Copying in museums

I did this copy of Anthony van Dyck’s “Three Ages of Man” over ten years ago in the civic museum in Vicenza. Its been hanging in a dark corner of my apartment for all these years, but I moved it this week and can finally photograph it. I spent over three weeks there and didn’t come close to finishing, I had to paint the old man from a photograph when I got home. The museum website lists the painting as the Four Ages of Man, but I think the woman on the right represents something else.

The people at the museum were charming. After a couple of days they let me leave all my stuff out in the room rather than packing everything up at the end of the day. It was like having my own private studio in the museum. The city of Vicenza itself is beautiful, and the Baptism of Christ by Bellini in the church of Santa Corona remains of the most incredible paintings I have ever seen (the reproduction doesn’t do it justice).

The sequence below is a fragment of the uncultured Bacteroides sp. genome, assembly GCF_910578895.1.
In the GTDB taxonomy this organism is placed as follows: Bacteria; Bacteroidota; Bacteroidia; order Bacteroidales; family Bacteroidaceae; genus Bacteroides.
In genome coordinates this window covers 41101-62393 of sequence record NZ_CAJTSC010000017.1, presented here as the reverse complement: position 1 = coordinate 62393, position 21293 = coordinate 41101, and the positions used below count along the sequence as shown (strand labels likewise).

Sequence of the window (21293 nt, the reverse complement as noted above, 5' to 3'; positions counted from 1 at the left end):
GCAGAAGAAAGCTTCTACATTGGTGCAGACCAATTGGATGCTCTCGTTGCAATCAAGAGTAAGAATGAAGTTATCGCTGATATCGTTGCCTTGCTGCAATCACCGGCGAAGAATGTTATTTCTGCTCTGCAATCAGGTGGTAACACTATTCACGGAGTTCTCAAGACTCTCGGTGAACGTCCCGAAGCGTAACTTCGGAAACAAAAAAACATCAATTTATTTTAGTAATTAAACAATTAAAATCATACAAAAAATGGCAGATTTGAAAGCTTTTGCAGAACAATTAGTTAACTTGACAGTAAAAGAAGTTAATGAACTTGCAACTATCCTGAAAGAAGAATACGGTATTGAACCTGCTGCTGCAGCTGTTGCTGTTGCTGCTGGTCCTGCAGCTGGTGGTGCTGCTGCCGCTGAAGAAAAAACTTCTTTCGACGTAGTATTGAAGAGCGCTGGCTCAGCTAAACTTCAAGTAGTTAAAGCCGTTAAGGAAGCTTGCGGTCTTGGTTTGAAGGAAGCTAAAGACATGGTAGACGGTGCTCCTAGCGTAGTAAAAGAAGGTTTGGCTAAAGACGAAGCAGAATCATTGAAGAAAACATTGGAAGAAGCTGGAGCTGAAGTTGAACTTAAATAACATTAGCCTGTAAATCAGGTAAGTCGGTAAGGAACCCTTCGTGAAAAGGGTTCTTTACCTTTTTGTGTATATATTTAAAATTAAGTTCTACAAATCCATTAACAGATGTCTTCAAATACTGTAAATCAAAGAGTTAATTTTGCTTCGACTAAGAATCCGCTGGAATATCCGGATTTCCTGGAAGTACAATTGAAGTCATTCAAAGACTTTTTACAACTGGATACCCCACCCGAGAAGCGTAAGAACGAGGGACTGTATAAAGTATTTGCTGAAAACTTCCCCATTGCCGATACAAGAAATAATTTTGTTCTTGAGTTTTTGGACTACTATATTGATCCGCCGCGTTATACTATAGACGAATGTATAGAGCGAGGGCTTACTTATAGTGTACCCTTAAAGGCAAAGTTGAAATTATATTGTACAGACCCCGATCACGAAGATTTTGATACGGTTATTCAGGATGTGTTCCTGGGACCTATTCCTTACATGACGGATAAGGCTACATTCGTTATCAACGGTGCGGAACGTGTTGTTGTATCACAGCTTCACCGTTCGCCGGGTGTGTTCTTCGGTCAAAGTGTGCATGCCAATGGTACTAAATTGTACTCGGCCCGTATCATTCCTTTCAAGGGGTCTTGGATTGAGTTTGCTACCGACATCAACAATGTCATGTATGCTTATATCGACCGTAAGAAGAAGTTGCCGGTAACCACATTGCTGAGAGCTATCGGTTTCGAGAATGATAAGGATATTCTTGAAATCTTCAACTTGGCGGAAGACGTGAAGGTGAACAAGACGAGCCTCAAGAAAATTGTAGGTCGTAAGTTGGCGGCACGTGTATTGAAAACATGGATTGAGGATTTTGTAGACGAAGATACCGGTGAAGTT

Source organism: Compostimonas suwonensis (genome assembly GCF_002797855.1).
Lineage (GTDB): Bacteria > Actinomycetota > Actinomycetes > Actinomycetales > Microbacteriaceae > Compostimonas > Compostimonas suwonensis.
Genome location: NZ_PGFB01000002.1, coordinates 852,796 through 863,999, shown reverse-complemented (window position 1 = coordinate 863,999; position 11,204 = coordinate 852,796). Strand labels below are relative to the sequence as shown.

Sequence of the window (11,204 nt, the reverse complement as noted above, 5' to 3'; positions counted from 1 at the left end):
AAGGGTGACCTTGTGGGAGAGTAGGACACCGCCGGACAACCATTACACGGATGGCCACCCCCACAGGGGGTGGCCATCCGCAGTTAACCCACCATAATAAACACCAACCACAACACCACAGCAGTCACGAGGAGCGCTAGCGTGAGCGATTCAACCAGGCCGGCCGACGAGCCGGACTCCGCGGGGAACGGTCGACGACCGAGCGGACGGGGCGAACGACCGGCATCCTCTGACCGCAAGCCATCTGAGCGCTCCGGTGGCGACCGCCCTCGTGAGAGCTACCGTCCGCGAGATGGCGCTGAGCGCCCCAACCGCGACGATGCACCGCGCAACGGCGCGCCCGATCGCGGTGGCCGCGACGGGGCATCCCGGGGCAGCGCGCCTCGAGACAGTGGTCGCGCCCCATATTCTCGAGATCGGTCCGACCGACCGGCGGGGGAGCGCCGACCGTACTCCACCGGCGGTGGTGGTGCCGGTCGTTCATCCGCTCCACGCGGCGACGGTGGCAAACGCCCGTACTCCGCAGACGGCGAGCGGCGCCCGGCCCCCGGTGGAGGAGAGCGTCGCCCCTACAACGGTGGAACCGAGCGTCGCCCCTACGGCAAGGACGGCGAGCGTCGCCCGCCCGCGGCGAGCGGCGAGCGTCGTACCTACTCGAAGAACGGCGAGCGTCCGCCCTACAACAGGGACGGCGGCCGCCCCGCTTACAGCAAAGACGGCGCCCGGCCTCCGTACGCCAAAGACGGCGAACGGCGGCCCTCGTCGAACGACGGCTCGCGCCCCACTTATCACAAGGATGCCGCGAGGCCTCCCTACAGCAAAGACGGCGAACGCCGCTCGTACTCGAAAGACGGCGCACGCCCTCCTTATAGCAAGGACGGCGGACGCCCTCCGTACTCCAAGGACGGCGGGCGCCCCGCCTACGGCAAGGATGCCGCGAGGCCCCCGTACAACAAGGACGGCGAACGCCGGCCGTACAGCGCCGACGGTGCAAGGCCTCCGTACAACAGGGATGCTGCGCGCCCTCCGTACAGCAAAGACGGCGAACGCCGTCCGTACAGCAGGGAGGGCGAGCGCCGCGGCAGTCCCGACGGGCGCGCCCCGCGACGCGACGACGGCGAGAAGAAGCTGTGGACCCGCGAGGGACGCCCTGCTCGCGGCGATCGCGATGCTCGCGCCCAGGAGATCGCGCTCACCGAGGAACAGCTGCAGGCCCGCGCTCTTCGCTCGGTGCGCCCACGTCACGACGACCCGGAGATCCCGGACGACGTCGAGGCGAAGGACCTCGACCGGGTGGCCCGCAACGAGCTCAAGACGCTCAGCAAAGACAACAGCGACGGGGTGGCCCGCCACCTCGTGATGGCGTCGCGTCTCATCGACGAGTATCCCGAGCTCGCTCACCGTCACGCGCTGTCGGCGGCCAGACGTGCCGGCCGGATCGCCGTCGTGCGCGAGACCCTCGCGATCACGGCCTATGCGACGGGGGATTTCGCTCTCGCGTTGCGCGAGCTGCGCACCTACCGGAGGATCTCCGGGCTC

I tried a different painting technique with each of the figures. The girl I did in a complete grisaille and glazed the color over when it dried. The young man I did in a ‘colored-grisaille’ (as I had been taught in school) and then glazed the colors over the figure. The child I did in one day, trying to hit the colors right away. I think the full grisaille was probably the closest to how van Dyck painted the original, though its not a technique I have ever desired to use in my own work.

My copy is the same size as the original, which is apparently illegal. I was ignorant of this at the time and luckily didn’t get caught (not that anyone could ever confuse mine for the original). One interesting thing is that while painting it, I couldn’t see the background as the painting had darkened so much. Only later when given a large-format slide by the museum could I see that the large shape over the middle figure’s head is a Greek temple. The bright lights they used to photograph it cut through the darkened varnishes better than my eye could.

The frame on mine was made to look something like the original, but years later the painting was sent to London for the van Dyck show at the Royal Academy and the art historians changed the frame for some reason. Last time I saw the painting in Italy they had kept the new frame which looks nothing like mine. The new frame is much simpler and would have saved me a ton of money.